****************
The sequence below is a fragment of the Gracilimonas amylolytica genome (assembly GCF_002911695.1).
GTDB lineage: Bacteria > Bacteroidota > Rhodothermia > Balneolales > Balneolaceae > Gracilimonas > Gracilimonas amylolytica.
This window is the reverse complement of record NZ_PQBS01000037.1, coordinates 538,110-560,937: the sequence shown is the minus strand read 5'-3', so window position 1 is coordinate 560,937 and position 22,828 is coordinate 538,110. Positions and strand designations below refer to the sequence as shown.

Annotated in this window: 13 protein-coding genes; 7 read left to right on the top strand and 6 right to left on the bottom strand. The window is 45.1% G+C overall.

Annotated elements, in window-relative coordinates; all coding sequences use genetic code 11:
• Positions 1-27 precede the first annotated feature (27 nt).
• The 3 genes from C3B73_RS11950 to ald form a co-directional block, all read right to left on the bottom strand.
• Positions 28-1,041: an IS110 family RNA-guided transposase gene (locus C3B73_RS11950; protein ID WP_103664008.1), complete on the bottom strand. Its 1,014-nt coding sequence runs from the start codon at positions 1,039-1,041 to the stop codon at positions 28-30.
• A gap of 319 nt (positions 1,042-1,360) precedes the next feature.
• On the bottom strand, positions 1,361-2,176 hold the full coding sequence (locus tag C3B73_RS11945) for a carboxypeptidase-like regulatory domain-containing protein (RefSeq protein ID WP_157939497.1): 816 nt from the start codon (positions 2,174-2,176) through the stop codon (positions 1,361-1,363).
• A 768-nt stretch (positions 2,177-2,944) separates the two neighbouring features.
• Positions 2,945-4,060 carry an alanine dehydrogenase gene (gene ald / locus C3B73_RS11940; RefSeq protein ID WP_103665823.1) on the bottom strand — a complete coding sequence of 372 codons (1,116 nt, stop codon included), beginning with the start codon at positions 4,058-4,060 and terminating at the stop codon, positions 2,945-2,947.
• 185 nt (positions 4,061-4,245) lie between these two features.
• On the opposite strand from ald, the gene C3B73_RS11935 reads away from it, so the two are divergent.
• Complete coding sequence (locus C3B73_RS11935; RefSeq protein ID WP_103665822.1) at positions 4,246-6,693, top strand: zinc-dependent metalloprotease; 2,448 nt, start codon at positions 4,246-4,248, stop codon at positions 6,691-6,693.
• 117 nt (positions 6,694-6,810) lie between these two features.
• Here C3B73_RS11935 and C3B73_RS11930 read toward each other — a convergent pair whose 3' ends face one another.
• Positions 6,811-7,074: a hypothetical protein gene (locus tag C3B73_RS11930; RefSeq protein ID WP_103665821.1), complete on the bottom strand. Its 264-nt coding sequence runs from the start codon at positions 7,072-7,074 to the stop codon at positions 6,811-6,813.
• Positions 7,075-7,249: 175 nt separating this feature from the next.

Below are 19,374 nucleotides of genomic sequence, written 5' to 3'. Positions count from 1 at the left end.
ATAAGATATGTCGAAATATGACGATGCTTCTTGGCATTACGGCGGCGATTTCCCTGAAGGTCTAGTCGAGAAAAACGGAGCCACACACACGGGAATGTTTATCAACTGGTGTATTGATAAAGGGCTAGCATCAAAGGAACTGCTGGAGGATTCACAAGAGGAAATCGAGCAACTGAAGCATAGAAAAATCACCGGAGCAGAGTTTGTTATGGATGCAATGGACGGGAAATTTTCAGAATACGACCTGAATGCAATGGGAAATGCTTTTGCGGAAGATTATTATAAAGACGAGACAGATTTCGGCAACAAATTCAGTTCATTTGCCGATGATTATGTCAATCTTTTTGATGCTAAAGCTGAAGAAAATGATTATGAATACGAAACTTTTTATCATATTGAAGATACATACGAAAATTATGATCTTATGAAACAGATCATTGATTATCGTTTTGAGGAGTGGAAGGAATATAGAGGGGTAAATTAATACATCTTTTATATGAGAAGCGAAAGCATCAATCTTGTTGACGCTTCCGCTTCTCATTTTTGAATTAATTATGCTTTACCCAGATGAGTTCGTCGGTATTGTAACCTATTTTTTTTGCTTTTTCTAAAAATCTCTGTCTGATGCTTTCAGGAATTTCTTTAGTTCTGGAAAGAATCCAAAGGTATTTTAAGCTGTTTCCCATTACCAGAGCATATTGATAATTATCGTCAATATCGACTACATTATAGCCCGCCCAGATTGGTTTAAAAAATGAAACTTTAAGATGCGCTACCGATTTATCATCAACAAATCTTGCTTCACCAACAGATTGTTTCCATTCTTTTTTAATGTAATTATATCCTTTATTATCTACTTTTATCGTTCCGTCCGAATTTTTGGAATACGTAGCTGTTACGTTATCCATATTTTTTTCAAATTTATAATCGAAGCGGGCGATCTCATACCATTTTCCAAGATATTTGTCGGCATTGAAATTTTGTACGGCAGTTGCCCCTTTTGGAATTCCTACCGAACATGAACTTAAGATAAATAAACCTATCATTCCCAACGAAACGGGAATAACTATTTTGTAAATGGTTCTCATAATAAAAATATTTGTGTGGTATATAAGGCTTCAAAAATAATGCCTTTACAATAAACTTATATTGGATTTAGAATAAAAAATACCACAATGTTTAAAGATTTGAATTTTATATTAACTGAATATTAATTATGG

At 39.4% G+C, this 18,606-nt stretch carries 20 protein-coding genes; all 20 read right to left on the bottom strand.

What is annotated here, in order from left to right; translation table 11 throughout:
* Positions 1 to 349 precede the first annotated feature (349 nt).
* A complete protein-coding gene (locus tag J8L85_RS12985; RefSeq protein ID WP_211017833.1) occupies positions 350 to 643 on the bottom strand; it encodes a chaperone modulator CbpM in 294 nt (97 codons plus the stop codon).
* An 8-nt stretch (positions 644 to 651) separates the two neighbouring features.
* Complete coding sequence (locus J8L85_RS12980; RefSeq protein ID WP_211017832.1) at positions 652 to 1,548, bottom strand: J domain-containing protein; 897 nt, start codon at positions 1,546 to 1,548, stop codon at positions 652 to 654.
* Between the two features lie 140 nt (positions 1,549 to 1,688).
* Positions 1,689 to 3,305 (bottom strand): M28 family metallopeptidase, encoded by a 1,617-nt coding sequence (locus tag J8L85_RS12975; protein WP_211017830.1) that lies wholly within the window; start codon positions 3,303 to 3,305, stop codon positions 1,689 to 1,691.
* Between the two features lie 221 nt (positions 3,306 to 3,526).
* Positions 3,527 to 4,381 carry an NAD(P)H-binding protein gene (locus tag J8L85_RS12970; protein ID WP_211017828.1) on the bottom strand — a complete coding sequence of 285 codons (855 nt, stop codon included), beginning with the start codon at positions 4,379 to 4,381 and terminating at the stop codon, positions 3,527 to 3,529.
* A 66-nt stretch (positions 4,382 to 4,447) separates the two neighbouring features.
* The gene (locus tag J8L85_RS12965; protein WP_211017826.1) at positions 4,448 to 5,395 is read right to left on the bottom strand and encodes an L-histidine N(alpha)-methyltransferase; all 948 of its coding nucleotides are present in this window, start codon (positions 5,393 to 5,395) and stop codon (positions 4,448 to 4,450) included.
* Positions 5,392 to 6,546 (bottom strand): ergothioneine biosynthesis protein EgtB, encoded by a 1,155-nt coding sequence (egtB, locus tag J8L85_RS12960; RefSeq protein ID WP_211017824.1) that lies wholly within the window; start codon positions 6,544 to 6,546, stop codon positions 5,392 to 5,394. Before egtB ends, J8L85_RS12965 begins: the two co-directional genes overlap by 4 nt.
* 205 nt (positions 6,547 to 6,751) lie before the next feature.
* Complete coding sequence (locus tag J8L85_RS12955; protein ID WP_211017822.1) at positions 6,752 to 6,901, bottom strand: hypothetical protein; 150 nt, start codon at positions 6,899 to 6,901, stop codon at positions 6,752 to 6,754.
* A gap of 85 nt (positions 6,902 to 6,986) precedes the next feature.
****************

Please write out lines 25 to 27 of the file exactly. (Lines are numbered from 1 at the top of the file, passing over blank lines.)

* A complete protein-coding gene (locus tag J8L85_RS12985; RefSeq protein ID WP_211017833.1) occupies positions 350 to 643 on the bottom strand; it encodes a chaperone modulator CbpM in 294 nt (97 codons plus the stop codon).
* An 8-nt stretch (positions 644 to 651) separates the two neighbouring features.
* Complete coding sequence (locus J8L85_RS12980; RefSeq protein ID WP_211017832.1) at positions 652 to 1,548, bottom strand: J domain-containing protein; 897 nt, start codon at positions 1,546 to 1,548, stop codon at positions 652 to 654.